A year ago, a number of corporations promised not to make contributions to elected officials who supported the insurrection. Many promised not to support state politicians behind voter suppression. Some reneged on their promises. Others were silent. And none made significant public changes to funding through harder-to-track intermediaries like the Chamber of Commerce, which had their own gulf between rhetoric and expenditures . Professor Jeffrey Sonnenfeld has a glass half-full perspective, noting that 78 percent of the companies have lived up to their pledges (at least with regard to direct contributions. He writes:
Of the top 10 corporate PACs by donations, none contributed to an objector’s campaign after Jan. 6. One company that did, Toyota, apologized after public outrage and recommitted to not funding objectors. Several of those 15 percent who appeared to renege seem to have largely been caught by a timing blip of having made the donation on Jan. 6 itself. It should be noted that a few companies that pledged not to donate to objectors did, however, contribute to GOP pools that may have diverted funds to objectors against those donors’ wishes. But overall, the numbers are remarkably reassuring.
Certainly, the objectors are feeling the pain. According to the Journal, “nearly 100 of the members who voted against certifying the election results and had comparable 2019 data reported receiving less money from corporate and industry PACs for their campaigns in the first half of the year compared with the first half of 2019.” That’s in line with a previous report that the 147 GOP legislators who voted against certifying Joe Biden’s victory saw an 80 percent drop in donations from corporate and industry PACs.
But a new report from Acccountable US tracks these corporate political contributions.
As the words “January 6” morphed from a date on the calendar to the invocation of an American tragedy, our democracy continued to face threats from Trump’s continued election fraud lies. By year’s end, over 30 state laws would be enacted making it harder for Americans to vote and a European think tank would label the U.S. a “backsliding democracy.” And despite all of this, corporations and trade groups still donated over $8.1 million to the 147 members of the Sedition Caucus ¹—the members of Congress who validated dangerous myths of voter fraud by objecting to election certification.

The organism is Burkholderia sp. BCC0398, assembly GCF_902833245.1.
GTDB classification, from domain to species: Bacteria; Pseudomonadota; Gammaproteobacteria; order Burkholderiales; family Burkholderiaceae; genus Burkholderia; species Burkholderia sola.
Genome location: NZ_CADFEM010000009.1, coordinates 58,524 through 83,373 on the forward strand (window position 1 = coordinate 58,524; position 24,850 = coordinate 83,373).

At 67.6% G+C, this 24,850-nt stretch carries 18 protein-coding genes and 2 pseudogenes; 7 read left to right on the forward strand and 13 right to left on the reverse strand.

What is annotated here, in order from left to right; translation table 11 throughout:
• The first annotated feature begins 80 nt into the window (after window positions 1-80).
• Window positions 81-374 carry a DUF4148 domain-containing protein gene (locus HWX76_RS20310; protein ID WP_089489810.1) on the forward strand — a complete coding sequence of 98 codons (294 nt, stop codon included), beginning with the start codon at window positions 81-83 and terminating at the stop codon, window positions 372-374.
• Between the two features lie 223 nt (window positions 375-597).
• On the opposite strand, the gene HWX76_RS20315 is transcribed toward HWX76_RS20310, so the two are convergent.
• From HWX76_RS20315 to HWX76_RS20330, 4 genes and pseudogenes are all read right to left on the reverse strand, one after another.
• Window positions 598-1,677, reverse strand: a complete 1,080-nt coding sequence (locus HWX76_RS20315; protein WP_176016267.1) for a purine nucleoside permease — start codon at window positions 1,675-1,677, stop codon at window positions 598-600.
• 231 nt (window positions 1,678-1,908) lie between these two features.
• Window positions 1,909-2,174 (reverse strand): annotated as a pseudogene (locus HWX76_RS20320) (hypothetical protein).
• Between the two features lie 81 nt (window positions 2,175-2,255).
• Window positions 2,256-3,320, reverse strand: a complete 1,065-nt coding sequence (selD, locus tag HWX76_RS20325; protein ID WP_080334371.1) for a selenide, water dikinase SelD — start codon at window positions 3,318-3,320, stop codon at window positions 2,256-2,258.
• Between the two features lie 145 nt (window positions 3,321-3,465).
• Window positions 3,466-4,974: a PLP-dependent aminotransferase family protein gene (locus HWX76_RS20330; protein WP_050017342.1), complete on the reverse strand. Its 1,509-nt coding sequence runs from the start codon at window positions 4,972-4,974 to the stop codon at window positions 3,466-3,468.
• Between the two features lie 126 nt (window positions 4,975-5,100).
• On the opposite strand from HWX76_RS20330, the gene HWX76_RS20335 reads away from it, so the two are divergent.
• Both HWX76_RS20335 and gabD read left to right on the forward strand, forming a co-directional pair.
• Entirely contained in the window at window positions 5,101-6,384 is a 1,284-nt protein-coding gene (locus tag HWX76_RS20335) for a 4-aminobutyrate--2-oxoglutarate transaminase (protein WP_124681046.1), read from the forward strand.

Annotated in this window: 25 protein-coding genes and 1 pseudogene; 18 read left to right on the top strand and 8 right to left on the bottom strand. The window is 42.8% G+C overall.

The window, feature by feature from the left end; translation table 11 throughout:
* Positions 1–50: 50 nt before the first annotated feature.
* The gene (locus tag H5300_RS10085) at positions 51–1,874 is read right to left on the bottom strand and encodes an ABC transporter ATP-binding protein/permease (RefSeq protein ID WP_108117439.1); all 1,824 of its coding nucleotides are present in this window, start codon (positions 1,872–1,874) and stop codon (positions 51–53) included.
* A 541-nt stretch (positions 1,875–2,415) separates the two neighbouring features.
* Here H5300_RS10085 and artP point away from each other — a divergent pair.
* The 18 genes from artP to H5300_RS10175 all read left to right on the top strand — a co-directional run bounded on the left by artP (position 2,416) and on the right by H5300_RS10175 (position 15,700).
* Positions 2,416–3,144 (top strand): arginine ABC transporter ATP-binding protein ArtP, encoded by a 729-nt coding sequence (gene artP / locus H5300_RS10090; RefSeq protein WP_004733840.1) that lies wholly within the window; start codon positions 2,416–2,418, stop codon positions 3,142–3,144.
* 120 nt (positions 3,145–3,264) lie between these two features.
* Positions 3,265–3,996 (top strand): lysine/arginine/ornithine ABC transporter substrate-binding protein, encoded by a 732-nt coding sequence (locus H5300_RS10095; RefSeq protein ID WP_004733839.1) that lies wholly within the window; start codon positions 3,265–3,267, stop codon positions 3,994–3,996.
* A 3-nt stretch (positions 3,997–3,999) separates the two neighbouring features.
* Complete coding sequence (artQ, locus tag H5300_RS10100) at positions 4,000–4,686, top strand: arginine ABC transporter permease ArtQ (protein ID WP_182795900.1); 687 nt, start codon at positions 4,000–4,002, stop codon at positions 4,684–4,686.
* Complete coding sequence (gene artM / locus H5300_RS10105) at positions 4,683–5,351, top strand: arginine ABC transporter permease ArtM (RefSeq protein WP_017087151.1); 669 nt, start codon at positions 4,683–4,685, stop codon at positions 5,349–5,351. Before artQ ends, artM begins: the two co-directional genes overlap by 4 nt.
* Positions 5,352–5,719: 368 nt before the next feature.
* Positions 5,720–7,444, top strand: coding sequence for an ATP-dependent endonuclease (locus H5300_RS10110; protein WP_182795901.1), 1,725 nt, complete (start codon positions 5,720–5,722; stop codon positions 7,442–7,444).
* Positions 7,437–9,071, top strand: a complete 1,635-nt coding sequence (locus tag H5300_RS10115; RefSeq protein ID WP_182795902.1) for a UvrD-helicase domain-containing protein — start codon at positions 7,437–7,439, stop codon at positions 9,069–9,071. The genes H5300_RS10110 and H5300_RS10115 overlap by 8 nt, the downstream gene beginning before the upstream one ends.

- What Pause?: After the insurrection, major corporate donations subsided for a single quarter but reached nearly $3 million in Q2 and Q3 respectively; given October’s total, Q4 is on pace to be the largest quarter of the year.
- Corporate Complicity: At least 85 percent of the corporations that we profiled—17 of the 20—are major contributors to the Sedition Caucus and either pledged to or publicly considered pausing or reviewing their political spending after the January 6 insurrection.
- Purported Values: At least 60 percent of the trade groups that we profiled —6 of the 10—have stated values on furthering diversity initiatives despite their political donations to the Sedition Caucus.
- Enemies Foreign but not Domestic: 100 percent of the defense contractors profiled—6 of the 6—claim to help protect the nation and people around the world, despite that they are major contributors to the members of Congress who voted to object to the 2020 electoral college vote, which helped incite the attack on the Capitol.
- Ties to Trump: At least 53 percent of the companies and trade associations profiled—16 of the 30—have connections to the conservative establishment or former President Trump.